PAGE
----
Zach Randolph announces retirement

Zach Randolph
Joe Murphy/NBAE via Getty Images
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Zach Randolph got drafted by the Trail Blazers in 2001, during their “Jail Blazers” era. An impressionable Randolph fit in far too well, facing numerous legal and team-disciplinary issues. Most infamously, he broke teammate Ruben Patterson’s eye socket with a sucker punch during practice then spent days hiding in fear of getting shot by Patterson.

A decade later, Randolph was a leader and beloved member of the Grit & Grind Grizzlies.

Randolph’s long and winding career now ends. After last playing in 2018, Randolph told TMZ he’s done trying to return, effectively announcing his retirement.

Randolph made two All-Star teams and an All-NBA third team in a different season with Memphis. The Grizzlies have already said they’ll retire his No. 50. He was integral to a team that upset top-seeded Spurs in the 2011 first round and peaked with an appearance in the 2013 Western Conference finals.

A low-post player as the NBA began embracing stretch fours, Randolph stood out. He and Marc Gasol formed an old-school big-man tandem that was suddenly the strange matchup. That Randolph thrived with a thick frame and little jumping ability was a testament to his footwork and touch. Just thinking about his style evokes a smile, though not one that’d match his huge grin.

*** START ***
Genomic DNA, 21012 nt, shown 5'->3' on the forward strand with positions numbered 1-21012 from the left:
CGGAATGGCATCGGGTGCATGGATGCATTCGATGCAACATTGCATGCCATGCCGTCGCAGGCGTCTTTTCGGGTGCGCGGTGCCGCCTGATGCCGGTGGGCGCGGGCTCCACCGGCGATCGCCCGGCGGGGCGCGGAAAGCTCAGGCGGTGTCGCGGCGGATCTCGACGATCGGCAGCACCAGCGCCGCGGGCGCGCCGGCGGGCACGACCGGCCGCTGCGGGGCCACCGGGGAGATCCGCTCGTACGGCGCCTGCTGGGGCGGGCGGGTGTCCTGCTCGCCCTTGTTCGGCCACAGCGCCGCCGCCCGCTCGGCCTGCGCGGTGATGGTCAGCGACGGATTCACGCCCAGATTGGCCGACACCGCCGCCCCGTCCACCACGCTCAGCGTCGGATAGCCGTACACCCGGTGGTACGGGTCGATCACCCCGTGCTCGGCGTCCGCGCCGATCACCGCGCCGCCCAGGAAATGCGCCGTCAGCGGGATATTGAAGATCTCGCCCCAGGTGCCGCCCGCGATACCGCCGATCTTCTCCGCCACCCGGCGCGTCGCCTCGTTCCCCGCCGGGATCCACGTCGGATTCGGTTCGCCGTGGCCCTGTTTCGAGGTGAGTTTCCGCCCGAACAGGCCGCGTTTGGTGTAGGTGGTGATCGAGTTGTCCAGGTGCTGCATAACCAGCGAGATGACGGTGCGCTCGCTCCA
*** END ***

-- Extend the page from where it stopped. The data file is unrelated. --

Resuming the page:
It’s incredible Randolph leaves the game with such a strong reputation.

Despite his problems in Portland, Randolph won Most Improved Player in 2004, got a big contract then spent years being defined by it. The Trail Blazers, trying to shed their ugly image and build around Greg Oden and LaMarcus Aldridge, traded Randolph to the Knicks. Randolph disappointed in New York and got salary-dumped to the Clippers. Trying to build around Blake Griffin, L.A. dealt Randolph to Memphis.

After his time with the Grizzlies, Randolph – who earned about $200 million in his career – chased one last payday with the Kings. He spent last inactive, his contract used to facilitate a trade with the Mavericks, who waived him.

Randolph’s talent was always going to get him multiple NBA opportunities. He burned through a few. But in Memphis, he finally made the most one.